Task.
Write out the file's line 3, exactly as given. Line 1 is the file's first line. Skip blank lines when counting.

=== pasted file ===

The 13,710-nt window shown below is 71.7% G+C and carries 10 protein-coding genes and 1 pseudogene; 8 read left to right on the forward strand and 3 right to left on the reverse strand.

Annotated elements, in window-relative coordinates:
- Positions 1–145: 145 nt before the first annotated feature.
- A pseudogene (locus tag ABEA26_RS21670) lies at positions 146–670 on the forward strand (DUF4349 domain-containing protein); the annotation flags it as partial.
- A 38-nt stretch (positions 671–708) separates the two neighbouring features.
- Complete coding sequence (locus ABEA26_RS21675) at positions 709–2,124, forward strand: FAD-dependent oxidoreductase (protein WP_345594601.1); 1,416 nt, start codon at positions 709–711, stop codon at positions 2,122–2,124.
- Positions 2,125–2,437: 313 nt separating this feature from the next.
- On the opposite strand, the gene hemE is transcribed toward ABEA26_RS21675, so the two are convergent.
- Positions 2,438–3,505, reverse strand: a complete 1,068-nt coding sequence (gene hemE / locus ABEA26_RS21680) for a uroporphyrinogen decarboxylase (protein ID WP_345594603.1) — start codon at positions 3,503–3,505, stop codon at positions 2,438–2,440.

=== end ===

- Positions 1–145: 145 nt before the first annotated feature.